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DT 27892

Daily Telegraph Cryptic No 27892

Hints and tips by Deep Threat

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BD Rating – Difficulty *Enjoyment ***

Good morning from South Staffs on a bright sunny morning. Thanks to Shropshirelad and Digby for covering my absence for the last fortnight.

I fairly raced through today’s Giovanni – something of a contrast to the struggle yesterday – so only * for difficulty from me.

In the hints below, the definitions are underlined. The answers are hidden under the ‘Click here!’ buttons, so don’t click if you don’t want to see them.

Please leave a comment telling us what you thought. You can also add your assessment by selecting from one to five stars at the bottom of the post.


1a           Two men of the match these days maybe (7,6)
MARRIED COUPLE – Cryptic definition of two people who may now be two men or two women, but were traditionally one of each.

Image result for married couple same sex cake decoration

9a           Puff-puff I missed going to game — get bus maybe? (9)
TRANSPORT – Remove the I from what a child may call a puff-puff, and add a game or pastime.

10a         Bit of willow to dry up almost entirely (5)
WITHE – Remove the final letter from a verb meaning to dry up (especially referring to vegetation). Not the most common spelling for this.

11a         Country type agitated about end of hunting (5)
EGYPT – Anagram (agitated) of TYPE with the last letter of huntinG inserted.

12a         Waste away in northern river (4)
WEAR – Double definition, the second being the river associated with Sunderland.

13a         Receiving no sound ideas, is put off female (4)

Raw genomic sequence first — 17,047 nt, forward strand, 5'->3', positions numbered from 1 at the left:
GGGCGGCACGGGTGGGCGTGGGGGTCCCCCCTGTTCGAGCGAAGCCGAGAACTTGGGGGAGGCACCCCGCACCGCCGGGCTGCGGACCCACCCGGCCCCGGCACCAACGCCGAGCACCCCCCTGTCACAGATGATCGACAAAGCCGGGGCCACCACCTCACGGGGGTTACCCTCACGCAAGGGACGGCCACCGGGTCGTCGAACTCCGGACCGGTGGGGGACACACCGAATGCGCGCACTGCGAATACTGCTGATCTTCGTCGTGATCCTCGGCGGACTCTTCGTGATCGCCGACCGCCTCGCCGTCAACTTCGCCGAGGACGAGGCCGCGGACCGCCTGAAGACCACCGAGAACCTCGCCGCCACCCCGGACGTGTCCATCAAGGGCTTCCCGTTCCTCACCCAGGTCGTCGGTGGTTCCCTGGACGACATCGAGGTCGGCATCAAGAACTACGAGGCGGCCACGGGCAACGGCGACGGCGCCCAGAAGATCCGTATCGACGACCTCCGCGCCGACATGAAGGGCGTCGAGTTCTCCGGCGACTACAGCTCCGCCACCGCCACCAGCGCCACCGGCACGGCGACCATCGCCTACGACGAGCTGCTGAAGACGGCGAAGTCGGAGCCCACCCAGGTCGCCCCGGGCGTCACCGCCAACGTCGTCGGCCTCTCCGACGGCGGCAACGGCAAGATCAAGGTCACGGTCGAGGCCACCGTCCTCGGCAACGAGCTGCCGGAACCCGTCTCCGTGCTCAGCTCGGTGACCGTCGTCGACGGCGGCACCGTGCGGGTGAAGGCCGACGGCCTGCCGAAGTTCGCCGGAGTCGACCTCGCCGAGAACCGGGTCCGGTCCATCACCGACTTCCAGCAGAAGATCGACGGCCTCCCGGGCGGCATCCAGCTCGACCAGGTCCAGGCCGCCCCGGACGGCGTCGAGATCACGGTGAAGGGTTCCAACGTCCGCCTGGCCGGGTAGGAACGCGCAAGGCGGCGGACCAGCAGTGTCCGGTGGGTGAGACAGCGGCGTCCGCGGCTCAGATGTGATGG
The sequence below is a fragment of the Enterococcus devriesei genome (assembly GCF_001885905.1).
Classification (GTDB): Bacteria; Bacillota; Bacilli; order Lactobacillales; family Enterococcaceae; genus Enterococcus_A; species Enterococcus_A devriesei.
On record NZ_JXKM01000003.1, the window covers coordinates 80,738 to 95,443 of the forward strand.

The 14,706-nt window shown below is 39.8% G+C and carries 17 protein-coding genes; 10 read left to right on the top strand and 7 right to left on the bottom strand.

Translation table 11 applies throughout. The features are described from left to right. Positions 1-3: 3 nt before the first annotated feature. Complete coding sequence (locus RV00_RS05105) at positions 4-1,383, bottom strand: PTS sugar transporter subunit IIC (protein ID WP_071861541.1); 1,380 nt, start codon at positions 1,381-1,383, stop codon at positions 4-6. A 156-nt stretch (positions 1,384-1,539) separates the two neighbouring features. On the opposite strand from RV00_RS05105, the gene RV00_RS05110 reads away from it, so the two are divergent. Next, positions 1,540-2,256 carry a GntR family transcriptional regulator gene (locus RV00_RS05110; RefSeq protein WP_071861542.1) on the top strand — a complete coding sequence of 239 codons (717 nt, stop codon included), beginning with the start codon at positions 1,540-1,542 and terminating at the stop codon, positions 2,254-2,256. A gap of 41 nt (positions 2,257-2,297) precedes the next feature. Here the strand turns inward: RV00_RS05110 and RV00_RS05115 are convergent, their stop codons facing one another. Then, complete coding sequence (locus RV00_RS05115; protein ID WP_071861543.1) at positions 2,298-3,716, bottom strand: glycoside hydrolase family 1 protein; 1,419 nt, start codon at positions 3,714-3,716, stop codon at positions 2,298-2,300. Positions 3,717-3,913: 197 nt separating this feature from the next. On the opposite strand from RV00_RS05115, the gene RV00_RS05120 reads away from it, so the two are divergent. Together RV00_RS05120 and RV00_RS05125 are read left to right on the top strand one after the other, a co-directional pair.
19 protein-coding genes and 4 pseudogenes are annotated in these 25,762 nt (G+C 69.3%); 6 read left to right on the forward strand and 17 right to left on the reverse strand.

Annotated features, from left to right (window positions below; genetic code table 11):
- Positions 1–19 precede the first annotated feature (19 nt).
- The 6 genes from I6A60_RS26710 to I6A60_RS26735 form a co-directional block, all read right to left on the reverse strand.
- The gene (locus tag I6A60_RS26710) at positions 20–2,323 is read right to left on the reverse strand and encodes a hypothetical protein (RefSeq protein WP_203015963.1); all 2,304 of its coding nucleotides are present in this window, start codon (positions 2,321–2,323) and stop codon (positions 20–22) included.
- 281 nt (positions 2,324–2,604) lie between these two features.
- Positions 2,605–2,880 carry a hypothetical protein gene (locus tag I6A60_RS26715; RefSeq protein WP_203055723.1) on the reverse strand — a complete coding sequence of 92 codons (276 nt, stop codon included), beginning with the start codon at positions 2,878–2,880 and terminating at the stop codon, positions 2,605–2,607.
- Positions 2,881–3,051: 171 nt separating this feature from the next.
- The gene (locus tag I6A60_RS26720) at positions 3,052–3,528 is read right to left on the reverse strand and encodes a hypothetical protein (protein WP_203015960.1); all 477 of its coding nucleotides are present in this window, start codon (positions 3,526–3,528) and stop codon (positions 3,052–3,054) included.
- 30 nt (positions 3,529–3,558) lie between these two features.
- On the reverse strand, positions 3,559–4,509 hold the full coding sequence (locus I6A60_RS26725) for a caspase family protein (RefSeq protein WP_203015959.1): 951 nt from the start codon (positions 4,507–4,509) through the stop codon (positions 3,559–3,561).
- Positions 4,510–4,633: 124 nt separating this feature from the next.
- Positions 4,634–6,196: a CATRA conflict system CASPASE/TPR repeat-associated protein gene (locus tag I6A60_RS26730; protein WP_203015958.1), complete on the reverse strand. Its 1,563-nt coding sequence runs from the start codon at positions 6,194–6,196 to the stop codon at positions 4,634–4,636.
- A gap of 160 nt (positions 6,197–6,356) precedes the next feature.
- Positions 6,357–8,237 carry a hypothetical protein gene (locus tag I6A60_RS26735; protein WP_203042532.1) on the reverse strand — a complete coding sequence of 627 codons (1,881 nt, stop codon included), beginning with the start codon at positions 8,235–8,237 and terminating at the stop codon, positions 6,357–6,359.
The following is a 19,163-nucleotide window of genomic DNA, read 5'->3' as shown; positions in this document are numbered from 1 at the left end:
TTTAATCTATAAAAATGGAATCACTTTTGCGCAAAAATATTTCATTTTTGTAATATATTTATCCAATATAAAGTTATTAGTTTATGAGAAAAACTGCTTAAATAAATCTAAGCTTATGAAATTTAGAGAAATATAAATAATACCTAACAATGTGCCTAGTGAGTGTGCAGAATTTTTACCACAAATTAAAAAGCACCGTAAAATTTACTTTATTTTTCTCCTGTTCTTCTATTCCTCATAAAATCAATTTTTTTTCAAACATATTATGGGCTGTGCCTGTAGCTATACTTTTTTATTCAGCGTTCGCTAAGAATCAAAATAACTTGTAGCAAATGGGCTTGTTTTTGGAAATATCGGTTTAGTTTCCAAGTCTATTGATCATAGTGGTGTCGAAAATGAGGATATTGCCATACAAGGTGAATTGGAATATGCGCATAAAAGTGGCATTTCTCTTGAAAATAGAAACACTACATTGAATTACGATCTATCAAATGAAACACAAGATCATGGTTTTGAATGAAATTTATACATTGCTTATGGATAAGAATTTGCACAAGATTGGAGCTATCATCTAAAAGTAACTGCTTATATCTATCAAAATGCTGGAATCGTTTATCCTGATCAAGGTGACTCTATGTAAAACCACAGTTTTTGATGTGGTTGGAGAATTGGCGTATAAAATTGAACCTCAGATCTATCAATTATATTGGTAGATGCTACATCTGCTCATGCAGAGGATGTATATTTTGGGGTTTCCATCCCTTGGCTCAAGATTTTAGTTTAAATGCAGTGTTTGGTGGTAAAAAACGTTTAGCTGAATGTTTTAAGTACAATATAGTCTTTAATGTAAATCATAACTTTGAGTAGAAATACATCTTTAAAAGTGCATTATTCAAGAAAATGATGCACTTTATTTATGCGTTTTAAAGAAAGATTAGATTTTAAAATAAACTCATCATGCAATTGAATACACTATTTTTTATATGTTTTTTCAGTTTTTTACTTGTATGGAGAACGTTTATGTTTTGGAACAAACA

DEAF – Remove the I and S from iDEAs (is put off) and add Female.

15a         Brief? That sounds like our warm season (7)
SUMMARY – A précis or brief which sounds like how we might describe the better bits of the current season.

17a         Part one got is making for self-regard (7)
EGOTISM – Hidden in the clue.

18a         Nasty little creature was first to be found in ground (7)
PESTLED – The definition is a verb. Put together a nasty little creature and a word meaning ‘was first’ in a race.

Image result for pestle and mortar

20a         Like a sort of road test with piece inserted (7)
ORBITAL – Another word for piece inside a non-written exam.

21a         Very bright person avoids having head in shower (4)
RAIN – Remove the first letter from a word describing someone who is intellectually very bright.

22a         Some behaved abominably in holy book (4)
VEDA – Hidden in the clue is a Hindu sacred text.

23a         Secret agent admits nothing having earlier captured English soldier (5)
SEPOY – Put English and the letter that looks like zero separately inside a secret agent to get a soldier of the British Raj.

Image result for sepoy

26a         Oz no longer welcoming for people of taste? (5)
OUNCE – The people of taste here are Nancy Mitford’s friends, and the letter describing them goes inside a word meaning ‘no longer’.

27a         Encourage one getting cross no end to go into country (9)
STIMULATE – The Roman numeral for one and a cross-bred animal with the final letter removed, placed inside a generic term for a country.

28a         Any barters etc to be arranged in London thoroughfare (7,6)
CARNABY STREET – Anagram (to be arranged) of ANY BARTERS ETC.

Image result for carnaby street


1d           True, prior’s home is wrong for a leading nun (6,8)
MOTHER SUPERIOR – Anagram (is wrong) of TRUE PRIOR’S HOME.

2d           Willing to study and study ultimately (5)
READY – A word meaning to study (at university) followed by the last letter of studY.

3d           Silly banalities that could describe monstrous appetite (10)
INSATIABLE – Anagram (silly) of BANALITIES.

4d           Party with old man engaging women in entrance (7)